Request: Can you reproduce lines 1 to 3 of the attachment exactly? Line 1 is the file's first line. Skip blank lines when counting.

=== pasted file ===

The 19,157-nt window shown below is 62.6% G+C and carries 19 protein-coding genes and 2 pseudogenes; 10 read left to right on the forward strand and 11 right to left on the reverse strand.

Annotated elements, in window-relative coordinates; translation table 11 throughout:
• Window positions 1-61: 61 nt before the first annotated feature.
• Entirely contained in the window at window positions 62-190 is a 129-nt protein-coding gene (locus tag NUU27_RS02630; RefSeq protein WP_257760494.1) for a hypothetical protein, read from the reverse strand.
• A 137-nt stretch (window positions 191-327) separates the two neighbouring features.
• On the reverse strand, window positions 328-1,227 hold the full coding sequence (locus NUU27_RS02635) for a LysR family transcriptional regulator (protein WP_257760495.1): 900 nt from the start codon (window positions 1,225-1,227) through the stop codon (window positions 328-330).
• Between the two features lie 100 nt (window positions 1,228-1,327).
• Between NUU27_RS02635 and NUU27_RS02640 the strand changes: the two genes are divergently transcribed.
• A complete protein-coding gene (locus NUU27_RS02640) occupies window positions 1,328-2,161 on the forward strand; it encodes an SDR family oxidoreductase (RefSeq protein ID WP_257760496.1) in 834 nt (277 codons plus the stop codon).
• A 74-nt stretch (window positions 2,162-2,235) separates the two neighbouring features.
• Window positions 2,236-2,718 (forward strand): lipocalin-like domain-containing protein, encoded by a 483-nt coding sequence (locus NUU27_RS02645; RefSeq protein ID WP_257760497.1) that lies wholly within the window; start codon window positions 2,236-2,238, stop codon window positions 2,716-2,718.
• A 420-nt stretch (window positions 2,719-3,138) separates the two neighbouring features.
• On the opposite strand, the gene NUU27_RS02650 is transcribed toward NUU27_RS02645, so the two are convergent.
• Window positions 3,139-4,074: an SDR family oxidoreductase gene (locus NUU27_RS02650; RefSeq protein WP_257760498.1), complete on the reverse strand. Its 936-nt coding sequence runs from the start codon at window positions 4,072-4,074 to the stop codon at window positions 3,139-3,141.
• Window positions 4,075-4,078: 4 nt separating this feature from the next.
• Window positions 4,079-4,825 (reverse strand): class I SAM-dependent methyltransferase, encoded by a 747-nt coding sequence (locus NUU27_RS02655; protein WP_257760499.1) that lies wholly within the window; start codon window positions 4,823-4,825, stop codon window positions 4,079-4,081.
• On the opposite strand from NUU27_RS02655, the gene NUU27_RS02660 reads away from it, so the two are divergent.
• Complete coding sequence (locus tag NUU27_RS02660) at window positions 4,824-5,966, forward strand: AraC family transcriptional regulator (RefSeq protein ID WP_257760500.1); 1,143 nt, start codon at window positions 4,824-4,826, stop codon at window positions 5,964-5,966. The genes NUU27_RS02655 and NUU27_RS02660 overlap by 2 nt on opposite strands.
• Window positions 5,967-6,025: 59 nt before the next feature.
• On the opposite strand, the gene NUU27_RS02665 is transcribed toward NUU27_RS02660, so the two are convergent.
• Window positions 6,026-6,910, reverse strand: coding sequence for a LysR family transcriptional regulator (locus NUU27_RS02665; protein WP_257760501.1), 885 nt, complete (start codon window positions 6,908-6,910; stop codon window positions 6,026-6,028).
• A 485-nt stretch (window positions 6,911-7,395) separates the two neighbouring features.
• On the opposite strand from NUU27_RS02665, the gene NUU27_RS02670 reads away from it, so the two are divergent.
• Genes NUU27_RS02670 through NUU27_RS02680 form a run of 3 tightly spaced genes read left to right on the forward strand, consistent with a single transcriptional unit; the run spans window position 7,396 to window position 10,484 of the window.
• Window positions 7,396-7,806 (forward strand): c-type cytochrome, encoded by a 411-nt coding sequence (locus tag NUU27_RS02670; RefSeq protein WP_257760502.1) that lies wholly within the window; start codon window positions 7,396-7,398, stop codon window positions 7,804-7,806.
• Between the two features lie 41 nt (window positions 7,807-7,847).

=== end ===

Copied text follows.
The 19,157-nt window shown below is 62.6% G+C and carries 19 protein-coding genes and 2 pseudogenes; 10 read left to right on the forward strand and 11 right to left on the reverse strand.

Annotated elements, in window-relative coordinates; translation table 11 throughout:
• Window positions 1-61: 61 nt before the first annotated feature.